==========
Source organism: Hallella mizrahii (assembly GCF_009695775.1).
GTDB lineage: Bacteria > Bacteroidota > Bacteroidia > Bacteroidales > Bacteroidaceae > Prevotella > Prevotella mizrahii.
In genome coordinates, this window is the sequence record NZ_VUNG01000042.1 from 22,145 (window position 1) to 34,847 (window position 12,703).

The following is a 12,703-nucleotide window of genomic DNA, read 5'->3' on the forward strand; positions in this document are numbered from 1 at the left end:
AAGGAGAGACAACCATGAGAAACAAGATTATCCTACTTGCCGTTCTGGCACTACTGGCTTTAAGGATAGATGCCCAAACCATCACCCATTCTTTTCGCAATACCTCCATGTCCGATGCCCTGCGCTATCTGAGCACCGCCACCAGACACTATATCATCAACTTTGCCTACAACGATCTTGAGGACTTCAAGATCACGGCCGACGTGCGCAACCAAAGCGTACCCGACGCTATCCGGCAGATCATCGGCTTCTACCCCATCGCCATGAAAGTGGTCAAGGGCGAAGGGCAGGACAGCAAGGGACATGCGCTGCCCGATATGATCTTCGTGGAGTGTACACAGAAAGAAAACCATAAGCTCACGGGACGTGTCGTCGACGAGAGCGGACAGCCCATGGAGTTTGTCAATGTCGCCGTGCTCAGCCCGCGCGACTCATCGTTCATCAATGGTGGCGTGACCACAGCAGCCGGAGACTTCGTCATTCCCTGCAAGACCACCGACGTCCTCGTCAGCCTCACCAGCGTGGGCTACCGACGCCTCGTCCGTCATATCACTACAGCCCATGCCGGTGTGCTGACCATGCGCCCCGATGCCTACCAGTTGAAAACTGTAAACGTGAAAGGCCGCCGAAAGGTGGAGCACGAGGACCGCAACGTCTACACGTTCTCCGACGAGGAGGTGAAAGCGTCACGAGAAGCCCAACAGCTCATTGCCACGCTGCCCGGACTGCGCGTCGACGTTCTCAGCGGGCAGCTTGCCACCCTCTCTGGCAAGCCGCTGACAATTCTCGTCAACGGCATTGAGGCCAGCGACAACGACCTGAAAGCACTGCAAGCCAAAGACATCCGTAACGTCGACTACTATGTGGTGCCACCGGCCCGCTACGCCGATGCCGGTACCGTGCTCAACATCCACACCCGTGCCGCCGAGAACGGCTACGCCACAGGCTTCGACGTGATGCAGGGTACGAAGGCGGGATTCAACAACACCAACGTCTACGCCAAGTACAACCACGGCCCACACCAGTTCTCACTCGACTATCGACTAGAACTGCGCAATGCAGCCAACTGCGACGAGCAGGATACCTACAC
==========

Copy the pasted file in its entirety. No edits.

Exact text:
Source organism: Hallella mizrahii (assembly GCF_009695775.1).
GTDB lineage: Bacteria > Bacteroidota > Bacteroidia > Bacteroidales > Bacteroidaceae > Prevotella > Prevotella mizrahii.
In genome coordinates, this window is the sequence record NZ_VUNG01000042.1 from 22,145 (window position 1) to 34,847 (window position 12,703).

The following is a 12,703-nucleotide window of genomic DNA, read 5'->3' on the forward strand; positions in this document are numbered from 1 at the left end:
AAGGAGAGACAACCATGAGAAACAAGATTATCCTACTTGCCGTTCTGGCACTACTGGCTTTAAGGATAGATGCCCAAACCATCACCCATTCTTTTCGCAATACCTCCATGTCCGATGCCCTGCGCTATCTGAGCACCGCCACCAGACACTATATCATCAACTTTGCCTACAACGATCTTGAGGACTTCAAGATCACGGCCGACGTGCGCAACCAAAGCGTACCCGACGCTATCCGGCAGATCATCGGCTTCTACCCCATCGCCATGAAAGTGGTCAAGGGCGAAGGGCAGGACAGCAAGGGACATGCGCTGCCCGATATGATCTTCGTGGAGTGTACACAGAAAGAAAACCATAAGCTCACGGGACGTGTCGTCGACGAGAGCGGACAGCCCATGGAGTTTGTCAATGTCGCCGTGCTCAGCCCGCGCGACTCATCGTTCATCAATGGTGGCGTGACCACAGCAGCCGGAGACTTCGTCATTCCCTGCAAGACCACCGACGTCCTCGTCAGCCTCACCAGCGTGGGCTACCGACGCCTCGTCCGTCATATCACTACAGCCCATGCCGGTGTGCTGACCATGCGCCCCGATGCCTACCAGTTGAAAACTGTAAACGTGAAAGGCCGCCGAAAGGTGGAGCACGAGGACCGCAACGTCTACACGTTCTCCGACGAGGAGGTGAAAGCGTCACGAGAAGCCCAACAGCTCATTGCCACGCTGCCCGGACTGCGCGTCGACGTTCTCAGCGGGCAGCTTGCCACCCTCTCTGGCAAGCCGCTGACAATTCTCGTCAACGGCATTGAGGCCAGCGACAACGACCTGAAAGCACTGCAAGCCAAAGACATCCGTAACGTCGACTACTATGTGGTGCCACCGGCCCGCTACGCCGATGCCGGTACCGTGCTCAACATCCACACCCGTGCCGCCGAGAACGGCTACGCCACAGGCTTCGACGTGATGCAGGGTACGAAGGCGGGATTCAACAACACCAACGTCTACGCCAAGTACAACCACGGCCCACACCAGTTCTCACTCGACTATCGACTAGAACTGCGCAATGCAGCCAACTGCGACGAGCAGGATACCTACAC